Task the same thing to a bunch of average 18 to 30 year olds, and they'd be lost without Wikipedia and they'd quit halfway through summer because they were bored without being able to play "Angry Birds".
Today I have personally seen the results of an overdependence on technology. The taxicab company I drive with has for the last decade been gearing its dispatch operations to be automatically driven by mobile computer terminals. The person actually operating the dispatcher's chair did not need to allot work assignments to the cabs by voice in an orderly and equitable manner, as this was done by the impartial and rapid machinations of a computer program.
Voice communications over the radio to a group of people, trying to coordinate them in an effort to service the needs of another group of people, is a very demanding job. There is a specific set of procedures, with a long history in the taxicab industry, of dispatching a service call and handling various problems that may crop up. There are things called "prowords" - words or phrases used to condense song-and-dance explanations or requests that in normal conversation would take paragraphs (and time) and condense them into clear, conscise, and brief and effective constructions. (Example: instead of "I understood that you said go to Flat street, but I didn't understand the address or who you said I should ask for" one should say "Say again, all after Flat street".)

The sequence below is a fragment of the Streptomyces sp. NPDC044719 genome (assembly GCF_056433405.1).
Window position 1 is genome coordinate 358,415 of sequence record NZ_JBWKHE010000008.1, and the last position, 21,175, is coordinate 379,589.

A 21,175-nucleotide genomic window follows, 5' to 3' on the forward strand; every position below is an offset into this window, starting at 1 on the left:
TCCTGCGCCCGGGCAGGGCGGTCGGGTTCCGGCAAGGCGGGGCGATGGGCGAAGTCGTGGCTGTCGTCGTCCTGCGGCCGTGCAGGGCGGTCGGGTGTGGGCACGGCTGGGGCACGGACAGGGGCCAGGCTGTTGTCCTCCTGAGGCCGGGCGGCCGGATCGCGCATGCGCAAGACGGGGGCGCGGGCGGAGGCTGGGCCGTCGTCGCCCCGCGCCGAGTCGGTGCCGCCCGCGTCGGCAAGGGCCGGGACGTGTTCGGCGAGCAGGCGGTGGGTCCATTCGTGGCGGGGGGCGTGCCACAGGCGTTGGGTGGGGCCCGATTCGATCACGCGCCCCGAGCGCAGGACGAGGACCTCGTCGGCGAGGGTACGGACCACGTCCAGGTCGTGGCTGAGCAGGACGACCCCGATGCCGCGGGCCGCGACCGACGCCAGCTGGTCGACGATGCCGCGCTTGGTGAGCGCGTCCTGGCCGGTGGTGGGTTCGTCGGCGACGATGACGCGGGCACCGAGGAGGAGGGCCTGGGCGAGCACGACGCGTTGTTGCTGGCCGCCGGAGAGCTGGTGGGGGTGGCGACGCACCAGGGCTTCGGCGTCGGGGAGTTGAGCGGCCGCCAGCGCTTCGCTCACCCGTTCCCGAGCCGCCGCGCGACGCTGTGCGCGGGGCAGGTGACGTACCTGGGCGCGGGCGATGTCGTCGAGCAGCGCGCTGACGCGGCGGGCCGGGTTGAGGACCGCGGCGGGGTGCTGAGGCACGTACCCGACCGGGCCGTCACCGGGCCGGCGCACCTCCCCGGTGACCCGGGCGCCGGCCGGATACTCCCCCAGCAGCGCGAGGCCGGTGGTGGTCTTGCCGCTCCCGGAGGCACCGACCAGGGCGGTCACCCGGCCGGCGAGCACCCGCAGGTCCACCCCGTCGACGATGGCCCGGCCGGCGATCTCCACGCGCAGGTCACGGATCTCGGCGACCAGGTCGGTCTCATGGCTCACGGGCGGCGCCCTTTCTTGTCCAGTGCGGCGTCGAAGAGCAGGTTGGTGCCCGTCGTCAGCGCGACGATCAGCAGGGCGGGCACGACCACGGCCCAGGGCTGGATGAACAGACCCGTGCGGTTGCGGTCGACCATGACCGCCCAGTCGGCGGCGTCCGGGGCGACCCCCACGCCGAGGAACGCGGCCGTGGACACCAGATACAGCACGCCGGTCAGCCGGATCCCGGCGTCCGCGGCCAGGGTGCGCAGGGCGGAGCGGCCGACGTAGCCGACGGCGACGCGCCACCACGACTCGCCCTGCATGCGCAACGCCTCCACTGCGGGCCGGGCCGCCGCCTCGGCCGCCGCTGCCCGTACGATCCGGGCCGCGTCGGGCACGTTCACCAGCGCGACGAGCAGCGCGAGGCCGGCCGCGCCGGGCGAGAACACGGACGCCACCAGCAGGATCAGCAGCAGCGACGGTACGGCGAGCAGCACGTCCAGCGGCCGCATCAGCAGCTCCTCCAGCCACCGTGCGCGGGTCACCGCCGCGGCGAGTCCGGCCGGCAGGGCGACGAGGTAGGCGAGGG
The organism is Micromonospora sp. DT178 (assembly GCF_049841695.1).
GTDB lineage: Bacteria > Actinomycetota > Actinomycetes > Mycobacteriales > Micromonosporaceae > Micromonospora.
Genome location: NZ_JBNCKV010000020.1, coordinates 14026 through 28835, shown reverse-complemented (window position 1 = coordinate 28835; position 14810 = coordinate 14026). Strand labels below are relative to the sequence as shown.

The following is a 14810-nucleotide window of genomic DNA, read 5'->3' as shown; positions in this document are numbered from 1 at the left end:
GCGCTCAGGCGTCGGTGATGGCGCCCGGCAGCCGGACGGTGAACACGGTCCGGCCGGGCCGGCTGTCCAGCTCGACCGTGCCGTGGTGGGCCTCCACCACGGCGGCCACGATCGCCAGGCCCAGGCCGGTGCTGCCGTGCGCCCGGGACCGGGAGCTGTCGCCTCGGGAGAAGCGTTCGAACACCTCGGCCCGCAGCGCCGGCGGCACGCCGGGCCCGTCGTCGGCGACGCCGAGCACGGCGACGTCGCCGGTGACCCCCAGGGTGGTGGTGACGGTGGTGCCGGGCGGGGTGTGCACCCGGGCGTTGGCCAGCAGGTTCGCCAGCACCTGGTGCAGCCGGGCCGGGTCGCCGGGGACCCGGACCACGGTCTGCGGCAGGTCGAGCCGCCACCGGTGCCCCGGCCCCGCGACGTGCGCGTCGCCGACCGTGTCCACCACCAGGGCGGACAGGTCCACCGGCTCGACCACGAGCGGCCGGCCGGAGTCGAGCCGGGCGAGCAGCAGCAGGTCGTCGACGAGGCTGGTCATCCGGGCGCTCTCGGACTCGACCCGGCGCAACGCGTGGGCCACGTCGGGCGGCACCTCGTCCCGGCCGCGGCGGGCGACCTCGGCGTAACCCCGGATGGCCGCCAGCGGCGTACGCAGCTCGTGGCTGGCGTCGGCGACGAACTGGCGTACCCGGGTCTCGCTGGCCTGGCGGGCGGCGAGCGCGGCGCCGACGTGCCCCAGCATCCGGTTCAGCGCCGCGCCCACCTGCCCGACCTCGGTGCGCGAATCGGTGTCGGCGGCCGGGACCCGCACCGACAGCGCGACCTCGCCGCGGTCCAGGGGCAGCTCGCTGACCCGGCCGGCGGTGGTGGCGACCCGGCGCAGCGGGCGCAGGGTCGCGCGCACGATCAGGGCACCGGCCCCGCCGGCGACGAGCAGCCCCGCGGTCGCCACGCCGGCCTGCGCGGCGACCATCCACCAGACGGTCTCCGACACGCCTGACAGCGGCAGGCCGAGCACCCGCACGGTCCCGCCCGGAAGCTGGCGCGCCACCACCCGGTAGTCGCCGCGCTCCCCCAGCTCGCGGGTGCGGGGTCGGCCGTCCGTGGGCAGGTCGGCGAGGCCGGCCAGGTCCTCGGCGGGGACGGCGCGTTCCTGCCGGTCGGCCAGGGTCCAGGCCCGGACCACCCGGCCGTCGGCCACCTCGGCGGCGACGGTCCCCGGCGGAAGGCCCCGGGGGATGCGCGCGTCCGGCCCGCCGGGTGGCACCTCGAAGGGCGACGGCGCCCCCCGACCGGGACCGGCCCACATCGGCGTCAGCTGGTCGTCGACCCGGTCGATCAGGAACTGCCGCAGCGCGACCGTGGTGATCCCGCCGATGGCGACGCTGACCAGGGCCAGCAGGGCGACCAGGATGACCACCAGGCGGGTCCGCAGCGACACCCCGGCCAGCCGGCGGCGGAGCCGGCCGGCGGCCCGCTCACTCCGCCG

However, so confident were the folks who run the cab company that this computer dispatch system represented the wave of the future that they did not bother to teach the time-honored voice bidding system or the pro-words or any other vestige of voice radio discipline either to the dispatch staff nor to the drivers.
Yesterday it was announced that the computer system was being upgraded and dispatch would be by voice for about thirty minutes. This must have been some upgrade, because there has been no computer dispatch for more than 24 hours as I write this, and as almost no one on staff has the necessary experience or even know-how to dispatch a fleet of over 250 cabs by voice, IT HAS BEEN A FRICKIN' NIGHTMARE!
As I rubbed my temples after I'd decided to say "screw it" and knock off for the day, I started thinking about what we would do without all this marvelous technology to do all our thinking for us, and came up withthe inspiration to write this post. I hope SOMEBODY is amused, informed, or entertained by what I have written here. At least then I will have accomplished something today.
(And ironically, I couldn't have done it without that @#$!^%& technology.)